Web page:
"The BIG BOV thread" (Where all bov question threads get merged) - Page 299
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This is a discussion on "The BIG BOV thread" (Where all bov question threads get merged) within the Engine Modifications forums, part of the Tech & Modifying & General Repairs category; it should move if you have a decent torch to help the process... you will probably have to dent it, ...

  1. #4471
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    it should move if you have a decent torch to help the process...
    you will probably have to dent it, but in a space that small, i think it would be alot more work. if you dont think it will bend, how do you expect to get a clean dent with the header already installed?

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  3. #4472
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    Quote Originally Posted by BigClunke
    hey, at least i have intelligence and a willingness to accept fallibility working on my side...

    Honestly, i donít know how to respond to your post be cause it was such a vague flame, i can't even choose a coherent sentence to respond to.
    Havenít you noticed a very technical discussion occurring between dark_rex and myself for quite a few posts in this thread?
    Its not easy stuff and is fairly detailed; even for me and i spent weeks in auto labs learning how these sensors work.
    I fail to see your correlation between me, a person with a formal education in automotive classes and someone entirely new to cars?
    (Just incase you were wondering, Noob is not short for Nubian princess. its a slang internet term that means one is new to something; ignorant, etc. with time, the spelling has gotten increasingly further from the original, newbie )
    like i said, there is a seperate post for this topic, please take it there.

    you still never responded to my argument. you just keep dancing around it. the precat will heat up to be hotter than the tolerances for the lining. what do you have to say about that... thats all i really care about at this point and you just keep ignoring it. forget your discussion about the lag between shifts and performance of a bov its all been discussed and is trivial. what really matters is if its going to hurt the car.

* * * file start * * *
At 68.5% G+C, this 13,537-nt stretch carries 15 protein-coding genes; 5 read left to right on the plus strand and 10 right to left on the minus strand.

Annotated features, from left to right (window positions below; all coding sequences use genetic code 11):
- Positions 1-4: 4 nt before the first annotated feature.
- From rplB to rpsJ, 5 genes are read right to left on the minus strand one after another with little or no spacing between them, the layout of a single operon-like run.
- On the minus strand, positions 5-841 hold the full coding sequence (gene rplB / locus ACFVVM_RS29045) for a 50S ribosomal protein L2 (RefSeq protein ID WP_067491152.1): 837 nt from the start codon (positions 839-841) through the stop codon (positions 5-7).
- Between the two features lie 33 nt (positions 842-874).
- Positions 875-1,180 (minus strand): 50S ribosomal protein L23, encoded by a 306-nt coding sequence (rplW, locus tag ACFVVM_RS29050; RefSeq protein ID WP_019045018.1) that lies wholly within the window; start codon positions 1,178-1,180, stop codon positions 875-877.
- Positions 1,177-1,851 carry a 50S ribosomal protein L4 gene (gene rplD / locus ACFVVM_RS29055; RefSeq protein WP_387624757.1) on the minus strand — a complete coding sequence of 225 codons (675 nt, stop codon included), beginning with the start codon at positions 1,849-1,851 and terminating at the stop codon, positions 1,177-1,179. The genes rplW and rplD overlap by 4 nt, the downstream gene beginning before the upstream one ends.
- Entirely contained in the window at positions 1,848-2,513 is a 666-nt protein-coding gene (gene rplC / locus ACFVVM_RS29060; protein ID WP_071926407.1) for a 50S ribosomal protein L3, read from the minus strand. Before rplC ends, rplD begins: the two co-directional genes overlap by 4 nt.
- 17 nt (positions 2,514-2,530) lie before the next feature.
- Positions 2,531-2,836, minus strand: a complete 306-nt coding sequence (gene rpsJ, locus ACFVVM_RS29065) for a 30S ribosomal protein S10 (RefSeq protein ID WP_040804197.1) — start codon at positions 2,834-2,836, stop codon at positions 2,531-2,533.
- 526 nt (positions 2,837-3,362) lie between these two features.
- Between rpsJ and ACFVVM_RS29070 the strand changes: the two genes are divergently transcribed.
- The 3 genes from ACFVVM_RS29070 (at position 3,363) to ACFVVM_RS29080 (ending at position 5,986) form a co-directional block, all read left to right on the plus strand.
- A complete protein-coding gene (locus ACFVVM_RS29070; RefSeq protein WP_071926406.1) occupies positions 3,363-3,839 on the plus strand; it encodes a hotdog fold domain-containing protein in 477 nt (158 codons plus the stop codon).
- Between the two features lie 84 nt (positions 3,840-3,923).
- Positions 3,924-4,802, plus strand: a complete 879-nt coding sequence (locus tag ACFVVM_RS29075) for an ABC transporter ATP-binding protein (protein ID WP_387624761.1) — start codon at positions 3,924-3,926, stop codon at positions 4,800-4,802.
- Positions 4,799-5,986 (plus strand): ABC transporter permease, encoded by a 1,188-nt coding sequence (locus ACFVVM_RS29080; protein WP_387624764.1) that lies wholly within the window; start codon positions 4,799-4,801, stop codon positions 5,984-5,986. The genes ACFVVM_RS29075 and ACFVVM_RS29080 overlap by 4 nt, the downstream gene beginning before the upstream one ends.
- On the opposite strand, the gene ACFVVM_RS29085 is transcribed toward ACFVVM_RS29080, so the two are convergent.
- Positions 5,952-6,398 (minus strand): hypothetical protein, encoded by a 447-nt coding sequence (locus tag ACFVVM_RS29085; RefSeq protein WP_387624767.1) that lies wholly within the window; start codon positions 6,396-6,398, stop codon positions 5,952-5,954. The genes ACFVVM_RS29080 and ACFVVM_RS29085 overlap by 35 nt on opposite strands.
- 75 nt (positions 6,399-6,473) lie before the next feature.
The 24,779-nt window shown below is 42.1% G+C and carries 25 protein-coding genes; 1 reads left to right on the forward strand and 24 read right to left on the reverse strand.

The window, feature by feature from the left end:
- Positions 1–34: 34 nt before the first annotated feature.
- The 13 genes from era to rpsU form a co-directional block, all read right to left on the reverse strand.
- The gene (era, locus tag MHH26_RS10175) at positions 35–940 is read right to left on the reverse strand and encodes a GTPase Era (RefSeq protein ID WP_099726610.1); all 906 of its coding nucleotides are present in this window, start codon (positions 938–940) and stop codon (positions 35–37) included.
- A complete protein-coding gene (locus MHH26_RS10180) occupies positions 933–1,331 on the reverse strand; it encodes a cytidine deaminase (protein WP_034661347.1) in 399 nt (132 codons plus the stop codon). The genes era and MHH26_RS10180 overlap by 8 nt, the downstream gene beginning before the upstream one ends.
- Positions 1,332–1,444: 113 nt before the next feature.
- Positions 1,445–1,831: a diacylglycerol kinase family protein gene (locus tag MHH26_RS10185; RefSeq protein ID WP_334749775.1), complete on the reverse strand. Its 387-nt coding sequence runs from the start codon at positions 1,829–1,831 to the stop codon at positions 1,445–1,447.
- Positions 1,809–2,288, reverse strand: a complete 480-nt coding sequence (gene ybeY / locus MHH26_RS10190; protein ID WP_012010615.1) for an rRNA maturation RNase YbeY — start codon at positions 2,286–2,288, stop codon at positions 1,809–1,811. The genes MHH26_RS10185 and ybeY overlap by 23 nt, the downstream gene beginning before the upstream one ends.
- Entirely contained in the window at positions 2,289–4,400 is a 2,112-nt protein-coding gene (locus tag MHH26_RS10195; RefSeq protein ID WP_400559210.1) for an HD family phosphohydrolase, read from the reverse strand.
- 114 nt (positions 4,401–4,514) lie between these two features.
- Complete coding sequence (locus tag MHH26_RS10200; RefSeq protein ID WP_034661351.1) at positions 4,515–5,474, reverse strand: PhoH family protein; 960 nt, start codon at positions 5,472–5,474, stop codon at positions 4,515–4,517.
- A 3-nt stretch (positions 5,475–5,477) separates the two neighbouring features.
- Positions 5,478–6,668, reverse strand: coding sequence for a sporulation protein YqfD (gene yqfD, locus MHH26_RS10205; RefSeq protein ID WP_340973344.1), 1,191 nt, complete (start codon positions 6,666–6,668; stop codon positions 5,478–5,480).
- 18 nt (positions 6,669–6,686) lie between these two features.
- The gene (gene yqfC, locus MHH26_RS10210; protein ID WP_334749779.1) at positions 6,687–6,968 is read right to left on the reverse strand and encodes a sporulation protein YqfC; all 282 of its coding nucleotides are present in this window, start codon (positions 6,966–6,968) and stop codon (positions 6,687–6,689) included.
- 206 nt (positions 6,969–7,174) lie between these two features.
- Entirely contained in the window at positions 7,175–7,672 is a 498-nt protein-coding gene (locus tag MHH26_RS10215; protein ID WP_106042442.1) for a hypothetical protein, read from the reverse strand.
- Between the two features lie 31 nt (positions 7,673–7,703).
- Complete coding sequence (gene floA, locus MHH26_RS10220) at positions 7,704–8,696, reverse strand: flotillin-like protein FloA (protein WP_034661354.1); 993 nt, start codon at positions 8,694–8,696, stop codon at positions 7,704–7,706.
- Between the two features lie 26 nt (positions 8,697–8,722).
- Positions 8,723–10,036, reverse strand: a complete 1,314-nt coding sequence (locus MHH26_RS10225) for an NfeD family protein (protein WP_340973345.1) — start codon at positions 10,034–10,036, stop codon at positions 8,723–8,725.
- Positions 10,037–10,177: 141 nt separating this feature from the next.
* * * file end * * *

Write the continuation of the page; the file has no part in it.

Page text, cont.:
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    Quote Originally Posted by BigClunke
    can you inform me of which type of "glue" subaru uses on its cats? it would also be helpful if you would post the equation so that we can check the work.
    (sorry if this is a n00b question )

    Both conditions can cause converter damage like this. Converter substrate will melt between 1600 oF and 2000 oF. So lean running (High EGTs) can cause this. But, running rich will cause unburned fuel to burn in the cat. Ignition failure (weak spark, retarded timing) will also let unburned fuel into the exhaust. This can cause the substrate temperatures to soar over 2200 oF. This is how 99% of cat meltdown happens. Either rich mixture, or ignition will definitely do it. The stealership is going to blame the rich condition caused by the BOV. Now, on the other hand, if you had a defective O2 or ignition problem that was covered by warranty, all subsequent damage from the failure (including turbo) should be covered. All they need is a good excuse, and unfortunately BOV is a good excuse. Sorry, man.

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    also, all of the stuff you asked and commented on on the first page is pretty much answered in the nabisco bov faq

  6. #4475
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    Quote Originally Posted by BigClunke
    clearly, i have a very good idea of how an engine works, i wouldnt have been able to write all of that if i hadn't. just because i was alittle unclear about forced induction dosent mean i dont know what im talking about at all
    thank you for contributing positivly to this thread
    Sorry bout that. I get a little carried away sometimes. I remember before I ever had turbo, talking to people on the street and wonder what a wastegate was.
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    Quote Originally Posted by jibco
    I wondering where this post came from......
    If you was refering to me quoting it.....It came from his 2nd post in this thread...First line.
    2009 Honda Accord Coupe EX-L Belize Blue Pearl

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  8. #4477
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    Quote Originally Posted by Draco-REX
    Actually, I'm pretty sure the turbine doesn't just *stop* between shifts. Even if it just spinning a little, this with the vacuum from the engine will likely create a negative pressure in the intake. That shoud draw the re-vented air back towards the turbo, keeping the MAF readings correct. ALso, remember that the biggest reason for the re-circ is to preserve the MAF readings. So having the vented air burp back out through it would cause the same problem as having an atmo. BOV.